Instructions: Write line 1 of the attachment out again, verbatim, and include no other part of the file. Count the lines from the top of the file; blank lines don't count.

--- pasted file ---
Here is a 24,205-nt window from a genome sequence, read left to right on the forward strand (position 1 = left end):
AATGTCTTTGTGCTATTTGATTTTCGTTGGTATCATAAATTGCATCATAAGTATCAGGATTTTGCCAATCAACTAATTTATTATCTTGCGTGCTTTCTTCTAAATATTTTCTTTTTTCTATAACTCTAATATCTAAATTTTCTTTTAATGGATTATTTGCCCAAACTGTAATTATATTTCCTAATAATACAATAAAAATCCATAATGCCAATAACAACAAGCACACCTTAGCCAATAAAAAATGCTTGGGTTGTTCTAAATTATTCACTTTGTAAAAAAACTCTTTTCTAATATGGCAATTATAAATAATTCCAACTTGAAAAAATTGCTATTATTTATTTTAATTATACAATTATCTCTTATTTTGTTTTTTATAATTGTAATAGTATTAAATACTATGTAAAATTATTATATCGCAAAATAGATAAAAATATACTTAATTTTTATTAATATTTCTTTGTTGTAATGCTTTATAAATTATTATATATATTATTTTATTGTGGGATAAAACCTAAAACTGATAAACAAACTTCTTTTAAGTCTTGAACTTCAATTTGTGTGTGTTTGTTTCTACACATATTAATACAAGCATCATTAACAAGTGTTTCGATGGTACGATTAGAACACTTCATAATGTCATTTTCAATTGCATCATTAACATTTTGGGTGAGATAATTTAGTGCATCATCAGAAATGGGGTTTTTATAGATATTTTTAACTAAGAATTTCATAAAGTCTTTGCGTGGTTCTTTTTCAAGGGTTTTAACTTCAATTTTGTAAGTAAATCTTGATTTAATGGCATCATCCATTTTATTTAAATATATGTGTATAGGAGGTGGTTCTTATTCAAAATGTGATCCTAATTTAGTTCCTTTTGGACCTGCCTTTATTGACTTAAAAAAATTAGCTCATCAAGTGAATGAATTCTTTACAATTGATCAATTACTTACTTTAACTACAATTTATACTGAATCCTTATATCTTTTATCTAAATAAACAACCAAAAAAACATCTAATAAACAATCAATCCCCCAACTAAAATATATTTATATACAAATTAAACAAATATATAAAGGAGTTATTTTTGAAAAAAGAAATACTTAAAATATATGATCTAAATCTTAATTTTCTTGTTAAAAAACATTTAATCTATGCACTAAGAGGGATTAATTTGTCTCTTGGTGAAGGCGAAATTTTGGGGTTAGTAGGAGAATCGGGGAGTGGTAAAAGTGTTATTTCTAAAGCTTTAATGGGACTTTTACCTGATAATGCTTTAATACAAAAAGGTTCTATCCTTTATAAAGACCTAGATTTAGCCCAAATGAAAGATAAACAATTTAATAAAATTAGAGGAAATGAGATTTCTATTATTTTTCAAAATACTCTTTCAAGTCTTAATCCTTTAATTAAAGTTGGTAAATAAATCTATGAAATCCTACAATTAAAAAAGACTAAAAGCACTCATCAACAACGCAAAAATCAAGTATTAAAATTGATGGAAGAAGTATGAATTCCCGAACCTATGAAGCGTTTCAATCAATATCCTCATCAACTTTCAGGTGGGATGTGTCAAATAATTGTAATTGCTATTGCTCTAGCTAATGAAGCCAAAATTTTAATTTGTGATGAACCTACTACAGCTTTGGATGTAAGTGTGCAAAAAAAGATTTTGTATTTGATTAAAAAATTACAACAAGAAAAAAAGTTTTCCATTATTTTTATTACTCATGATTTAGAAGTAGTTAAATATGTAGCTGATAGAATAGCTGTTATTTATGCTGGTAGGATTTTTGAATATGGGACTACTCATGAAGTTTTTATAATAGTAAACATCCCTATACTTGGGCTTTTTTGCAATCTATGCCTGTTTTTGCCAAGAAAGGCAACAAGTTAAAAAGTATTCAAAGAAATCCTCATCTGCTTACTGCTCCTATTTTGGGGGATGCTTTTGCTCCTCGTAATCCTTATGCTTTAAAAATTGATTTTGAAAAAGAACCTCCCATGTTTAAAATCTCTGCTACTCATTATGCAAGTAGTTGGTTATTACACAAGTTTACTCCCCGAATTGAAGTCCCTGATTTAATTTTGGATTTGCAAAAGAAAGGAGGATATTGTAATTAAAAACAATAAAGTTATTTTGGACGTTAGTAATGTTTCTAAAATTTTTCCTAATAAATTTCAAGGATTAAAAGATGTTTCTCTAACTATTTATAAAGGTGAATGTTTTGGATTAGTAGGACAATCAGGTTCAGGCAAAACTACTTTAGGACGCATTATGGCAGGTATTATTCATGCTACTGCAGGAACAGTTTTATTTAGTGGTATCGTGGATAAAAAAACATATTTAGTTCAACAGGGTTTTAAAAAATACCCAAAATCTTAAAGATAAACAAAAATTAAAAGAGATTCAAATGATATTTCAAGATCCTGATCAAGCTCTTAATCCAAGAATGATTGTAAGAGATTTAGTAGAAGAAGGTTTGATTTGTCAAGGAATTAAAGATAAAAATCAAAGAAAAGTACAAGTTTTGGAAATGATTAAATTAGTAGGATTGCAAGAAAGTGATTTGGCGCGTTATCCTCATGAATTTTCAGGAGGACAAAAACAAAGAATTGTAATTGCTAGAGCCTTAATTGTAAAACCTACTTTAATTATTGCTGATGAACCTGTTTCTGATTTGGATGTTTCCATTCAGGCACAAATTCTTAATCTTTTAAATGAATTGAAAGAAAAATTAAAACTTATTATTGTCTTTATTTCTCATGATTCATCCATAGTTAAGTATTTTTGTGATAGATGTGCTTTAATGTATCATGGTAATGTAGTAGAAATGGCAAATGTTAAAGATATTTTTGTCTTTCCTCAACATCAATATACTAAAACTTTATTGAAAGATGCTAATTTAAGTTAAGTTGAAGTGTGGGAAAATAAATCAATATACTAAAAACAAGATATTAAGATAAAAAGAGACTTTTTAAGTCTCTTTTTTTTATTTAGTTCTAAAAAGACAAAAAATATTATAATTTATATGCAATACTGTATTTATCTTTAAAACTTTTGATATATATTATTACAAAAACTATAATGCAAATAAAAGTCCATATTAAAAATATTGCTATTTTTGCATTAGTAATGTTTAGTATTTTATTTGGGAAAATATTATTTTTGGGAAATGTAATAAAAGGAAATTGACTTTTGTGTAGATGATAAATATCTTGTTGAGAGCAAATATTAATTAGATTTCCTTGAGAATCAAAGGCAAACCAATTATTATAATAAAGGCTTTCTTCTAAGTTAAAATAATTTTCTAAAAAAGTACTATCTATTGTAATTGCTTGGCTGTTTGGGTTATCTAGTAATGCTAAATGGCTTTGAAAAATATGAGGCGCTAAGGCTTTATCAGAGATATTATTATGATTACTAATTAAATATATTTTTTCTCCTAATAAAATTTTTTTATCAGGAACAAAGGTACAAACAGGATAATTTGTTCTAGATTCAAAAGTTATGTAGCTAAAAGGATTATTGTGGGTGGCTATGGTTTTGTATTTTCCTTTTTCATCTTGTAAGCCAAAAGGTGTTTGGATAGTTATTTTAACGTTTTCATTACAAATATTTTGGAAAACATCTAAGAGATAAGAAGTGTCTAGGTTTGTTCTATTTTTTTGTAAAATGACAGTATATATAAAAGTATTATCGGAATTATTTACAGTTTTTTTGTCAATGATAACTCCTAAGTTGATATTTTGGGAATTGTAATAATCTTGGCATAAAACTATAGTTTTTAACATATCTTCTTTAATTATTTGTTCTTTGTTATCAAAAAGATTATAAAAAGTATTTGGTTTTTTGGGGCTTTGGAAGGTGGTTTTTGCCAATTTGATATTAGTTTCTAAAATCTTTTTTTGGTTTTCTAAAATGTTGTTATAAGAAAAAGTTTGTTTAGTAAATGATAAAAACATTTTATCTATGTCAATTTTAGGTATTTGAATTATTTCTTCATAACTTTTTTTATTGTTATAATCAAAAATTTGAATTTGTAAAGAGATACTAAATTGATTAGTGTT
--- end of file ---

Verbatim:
Here is a 24,205-nt window from a genome sequence, read left to right on the forward strand (position 1 = left end):